VAWA visa

If you or a close relative have been abused you may want to know what the VAWA visa is. Victims of abuse in the United States have the right to file an immigrant visa application under the Immigration and Nationality Act.

The Violence Against Women Act (VAWA) was passed by the US Congress in 1994. As the Immigration Act (INA) was amended, a new appendix was added to protect foreign victims of abuse.

Those people who are abused by their own close relatives can obtain legal status in this way. Thus, the dependency relationship with the aggressor (citizen or permanent resident) that motivates the abuse, can cease.


Immigration lawyers in Los Angeles at Lluis Law have helped abused immigrants for over 40 years. Our family-run law firm with immigrant roots has represented hundreds of victims and helped them protect their rights. Call now and you will get a Free Consultation without any commitment.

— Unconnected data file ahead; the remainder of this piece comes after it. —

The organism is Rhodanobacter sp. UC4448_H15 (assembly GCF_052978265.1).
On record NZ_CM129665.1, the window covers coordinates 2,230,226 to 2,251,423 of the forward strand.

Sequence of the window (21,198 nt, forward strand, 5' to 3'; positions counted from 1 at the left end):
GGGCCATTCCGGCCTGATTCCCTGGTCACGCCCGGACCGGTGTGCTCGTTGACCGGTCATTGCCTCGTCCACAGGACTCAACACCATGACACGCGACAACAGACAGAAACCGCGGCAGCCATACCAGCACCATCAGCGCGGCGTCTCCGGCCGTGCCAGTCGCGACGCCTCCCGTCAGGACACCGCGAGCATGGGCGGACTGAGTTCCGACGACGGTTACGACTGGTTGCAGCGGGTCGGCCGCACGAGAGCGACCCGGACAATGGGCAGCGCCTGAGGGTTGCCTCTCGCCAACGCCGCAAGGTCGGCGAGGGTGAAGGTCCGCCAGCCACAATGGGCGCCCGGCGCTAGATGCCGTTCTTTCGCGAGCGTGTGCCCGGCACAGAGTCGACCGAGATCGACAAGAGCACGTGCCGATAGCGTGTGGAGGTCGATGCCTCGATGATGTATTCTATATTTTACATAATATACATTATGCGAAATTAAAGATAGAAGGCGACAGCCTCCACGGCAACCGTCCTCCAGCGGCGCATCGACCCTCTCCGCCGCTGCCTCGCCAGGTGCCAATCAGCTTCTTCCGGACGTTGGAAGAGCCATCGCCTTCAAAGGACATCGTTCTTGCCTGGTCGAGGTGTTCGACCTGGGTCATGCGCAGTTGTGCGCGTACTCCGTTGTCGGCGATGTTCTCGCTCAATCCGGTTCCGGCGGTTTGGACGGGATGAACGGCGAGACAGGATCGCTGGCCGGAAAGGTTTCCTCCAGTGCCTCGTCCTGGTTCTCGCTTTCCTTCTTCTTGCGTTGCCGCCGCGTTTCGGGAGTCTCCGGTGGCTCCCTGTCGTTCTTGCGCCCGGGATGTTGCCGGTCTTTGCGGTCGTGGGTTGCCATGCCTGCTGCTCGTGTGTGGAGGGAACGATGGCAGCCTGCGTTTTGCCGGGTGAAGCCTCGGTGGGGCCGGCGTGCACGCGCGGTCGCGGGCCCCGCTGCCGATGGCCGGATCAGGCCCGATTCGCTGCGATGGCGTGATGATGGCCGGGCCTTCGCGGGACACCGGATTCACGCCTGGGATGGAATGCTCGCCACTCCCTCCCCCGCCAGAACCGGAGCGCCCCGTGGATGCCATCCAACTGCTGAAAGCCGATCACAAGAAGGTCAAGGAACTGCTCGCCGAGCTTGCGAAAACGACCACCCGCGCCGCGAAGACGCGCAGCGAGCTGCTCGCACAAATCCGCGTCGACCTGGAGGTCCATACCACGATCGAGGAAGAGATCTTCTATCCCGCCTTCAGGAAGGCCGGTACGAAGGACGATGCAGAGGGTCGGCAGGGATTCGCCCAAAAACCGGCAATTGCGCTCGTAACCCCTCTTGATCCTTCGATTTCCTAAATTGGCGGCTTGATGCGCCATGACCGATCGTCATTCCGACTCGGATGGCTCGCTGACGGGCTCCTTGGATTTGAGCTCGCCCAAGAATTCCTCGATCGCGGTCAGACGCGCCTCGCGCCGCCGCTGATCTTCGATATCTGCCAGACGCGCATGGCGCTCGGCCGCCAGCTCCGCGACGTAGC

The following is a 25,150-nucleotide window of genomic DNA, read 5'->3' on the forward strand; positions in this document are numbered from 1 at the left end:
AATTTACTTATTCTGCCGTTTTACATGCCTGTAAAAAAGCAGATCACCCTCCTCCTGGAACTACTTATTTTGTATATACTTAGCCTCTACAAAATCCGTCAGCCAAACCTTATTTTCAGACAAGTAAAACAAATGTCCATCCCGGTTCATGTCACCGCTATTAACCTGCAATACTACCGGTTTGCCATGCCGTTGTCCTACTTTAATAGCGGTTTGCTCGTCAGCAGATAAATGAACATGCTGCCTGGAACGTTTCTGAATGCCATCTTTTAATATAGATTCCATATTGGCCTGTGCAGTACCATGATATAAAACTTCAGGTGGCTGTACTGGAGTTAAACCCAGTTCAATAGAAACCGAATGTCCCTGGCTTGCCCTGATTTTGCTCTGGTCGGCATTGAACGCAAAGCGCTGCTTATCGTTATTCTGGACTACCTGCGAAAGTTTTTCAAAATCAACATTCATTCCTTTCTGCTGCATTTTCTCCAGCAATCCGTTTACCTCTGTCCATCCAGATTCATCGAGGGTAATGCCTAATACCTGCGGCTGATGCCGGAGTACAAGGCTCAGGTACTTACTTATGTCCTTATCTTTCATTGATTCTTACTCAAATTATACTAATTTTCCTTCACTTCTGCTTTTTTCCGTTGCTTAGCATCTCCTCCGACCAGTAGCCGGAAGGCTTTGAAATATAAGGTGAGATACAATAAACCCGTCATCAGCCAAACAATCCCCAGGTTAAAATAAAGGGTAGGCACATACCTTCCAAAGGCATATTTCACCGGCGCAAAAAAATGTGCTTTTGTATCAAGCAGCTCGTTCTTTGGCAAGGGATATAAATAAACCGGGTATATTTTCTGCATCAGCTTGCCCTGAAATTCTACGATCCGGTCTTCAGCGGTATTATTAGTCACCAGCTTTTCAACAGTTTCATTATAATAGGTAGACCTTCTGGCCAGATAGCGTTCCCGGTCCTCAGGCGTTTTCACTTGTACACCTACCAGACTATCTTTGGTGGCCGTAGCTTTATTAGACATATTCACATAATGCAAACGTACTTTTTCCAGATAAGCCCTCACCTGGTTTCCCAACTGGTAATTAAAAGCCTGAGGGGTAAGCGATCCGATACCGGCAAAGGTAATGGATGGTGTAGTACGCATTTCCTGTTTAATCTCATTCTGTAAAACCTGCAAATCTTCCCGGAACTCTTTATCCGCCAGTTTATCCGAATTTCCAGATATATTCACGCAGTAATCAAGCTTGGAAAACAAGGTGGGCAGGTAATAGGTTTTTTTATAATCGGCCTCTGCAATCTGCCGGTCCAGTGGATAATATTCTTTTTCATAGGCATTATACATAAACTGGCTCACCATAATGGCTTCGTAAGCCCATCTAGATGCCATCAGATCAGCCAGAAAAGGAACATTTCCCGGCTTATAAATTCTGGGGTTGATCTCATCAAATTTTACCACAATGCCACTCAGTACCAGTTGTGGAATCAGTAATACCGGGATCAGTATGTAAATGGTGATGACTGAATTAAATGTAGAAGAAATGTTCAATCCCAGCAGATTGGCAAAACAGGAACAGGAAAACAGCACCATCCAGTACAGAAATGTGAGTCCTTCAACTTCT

What is the VAWA visa program?

A visa for domestic violence, which protects women, their children and parents. At the same time, this program sanctions abusive couples and seeks a change of attitude at home.

The protection VAWA visa provides to women is expressed as follows:

  • It establishes responsibilities for abusive couples for the crime they commit.
  • Victims are exempt from paying for abuse exams or protective order services.
  • It ensures victims peace of mind, by requiring that they be recognized and fully comply with the protection order throughout the country.